Royal Belgian Institute for Space Aeronomy and Royal Meteorological Institute actively participate in the new European project, EURAMET’s EPM project BIOSPHERE, which aims to study the consequences of the increasing of the biologically active UV and space radiations, with significant implication for human health, plants and ecosystems, like cancers and cellular dysfunctions.
The increasing of these biologically active radiations is due to the raise of the atmospheric ionisation caused by extra-terrestrial cosmic rays and solar UV radiation, boosted by anthropogenic emissions. They can significantly affect the Earth biosphere by depleting the ozone layer.
Combining satellite observations and ground-based monitoring systems with scientific expertise
The project plans to combine observations by modern satellite technologies and ground-based monitoring systems with scientific expertise in biology, chemistry, environment, and radiation protection to study how increased atmospheric ionization affects the evolution of the biosphere and impacts our health status.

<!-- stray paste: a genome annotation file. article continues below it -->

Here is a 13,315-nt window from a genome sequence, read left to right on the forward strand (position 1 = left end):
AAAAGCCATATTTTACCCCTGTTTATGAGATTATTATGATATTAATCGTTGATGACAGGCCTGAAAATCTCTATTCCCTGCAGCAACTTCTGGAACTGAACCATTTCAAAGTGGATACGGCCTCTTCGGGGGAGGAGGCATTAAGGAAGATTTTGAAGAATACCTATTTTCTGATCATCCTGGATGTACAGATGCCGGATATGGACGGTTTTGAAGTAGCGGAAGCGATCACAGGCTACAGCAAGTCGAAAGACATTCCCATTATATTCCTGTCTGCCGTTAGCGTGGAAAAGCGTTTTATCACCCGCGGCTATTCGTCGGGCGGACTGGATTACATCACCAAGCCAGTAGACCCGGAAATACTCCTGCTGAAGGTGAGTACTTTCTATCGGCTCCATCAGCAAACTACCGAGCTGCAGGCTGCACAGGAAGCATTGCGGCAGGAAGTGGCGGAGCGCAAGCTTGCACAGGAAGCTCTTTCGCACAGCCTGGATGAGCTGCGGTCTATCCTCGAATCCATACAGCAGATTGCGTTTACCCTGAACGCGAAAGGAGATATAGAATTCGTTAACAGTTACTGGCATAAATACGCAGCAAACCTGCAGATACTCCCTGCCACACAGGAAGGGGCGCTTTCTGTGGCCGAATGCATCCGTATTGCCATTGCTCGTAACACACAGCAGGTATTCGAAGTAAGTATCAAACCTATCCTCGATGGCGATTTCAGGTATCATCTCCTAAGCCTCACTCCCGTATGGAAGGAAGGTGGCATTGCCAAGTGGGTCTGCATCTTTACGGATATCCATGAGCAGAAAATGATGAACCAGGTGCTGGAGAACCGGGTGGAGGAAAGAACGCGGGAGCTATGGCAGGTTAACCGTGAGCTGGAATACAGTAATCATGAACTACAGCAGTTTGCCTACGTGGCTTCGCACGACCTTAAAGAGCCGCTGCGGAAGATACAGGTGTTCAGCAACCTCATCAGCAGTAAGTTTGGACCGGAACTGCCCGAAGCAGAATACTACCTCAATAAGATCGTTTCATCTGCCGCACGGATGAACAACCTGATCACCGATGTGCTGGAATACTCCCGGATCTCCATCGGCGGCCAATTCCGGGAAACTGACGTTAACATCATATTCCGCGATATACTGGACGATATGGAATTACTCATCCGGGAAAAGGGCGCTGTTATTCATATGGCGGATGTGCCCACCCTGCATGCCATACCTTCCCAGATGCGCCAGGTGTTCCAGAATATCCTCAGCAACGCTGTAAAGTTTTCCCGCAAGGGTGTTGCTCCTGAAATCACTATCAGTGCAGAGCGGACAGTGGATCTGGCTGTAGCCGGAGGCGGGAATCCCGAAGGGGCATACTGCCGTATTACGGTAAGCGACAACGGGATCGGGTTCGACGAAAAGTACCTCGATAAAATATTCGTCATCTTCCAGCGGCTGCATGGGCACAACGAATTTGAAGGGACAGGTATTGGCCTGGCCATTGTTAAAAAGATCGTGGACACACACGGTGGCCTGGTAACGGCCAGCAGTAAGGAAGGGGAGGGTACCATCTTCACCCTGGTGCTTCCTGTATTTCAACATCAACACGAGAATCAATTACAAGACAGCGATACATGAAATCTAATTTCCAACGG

A consortium of no less than scientists from 22 international institutions working on the cosmic rays (CR), the solar UltraViolet (UV) radiation and their effects for the Earth's biosphere will collaborate to identify and quantify the relationship between cosmic rays, solar radiation and atmospheric composition, by conducting measurement campaigns of UV and atmospheric properties, including at the Space Pole in Brussels simultaneously with other places in Europe.
A very useful database for understanding the development of chronic diseases and cancer
EURAMET’s EPM project BIOSPHERE will create for the first time a comprehensive database of collision cross sections for natural atmospheric and anthropogenic gases. Traceable data and simulations will help investigate the contribution of combined CR and UV radiation fields in the risk for developing chronic diseases and cancer. Radiobiology / radio-oncology researchers, health groups and regulatory bodies will profit from the research data.
This project, started in October 2022 for 3 years duration, receives funding from the European Partnership on Metrology (EPM), co-financed by the European Union’s Horizon Europe Research and Innovation Programme and by the Participating States.
More info on https://euramet-biosphere.eu/
- Communication BIRA-IASB: Stéphanie Fratta (FR) / Karolien Lefever (NL/EN)
- Scientists BIRA-IASB : Viviane Pierrard (FR/EN) viviane(dot)pierrard(at)aeronomie(dot)be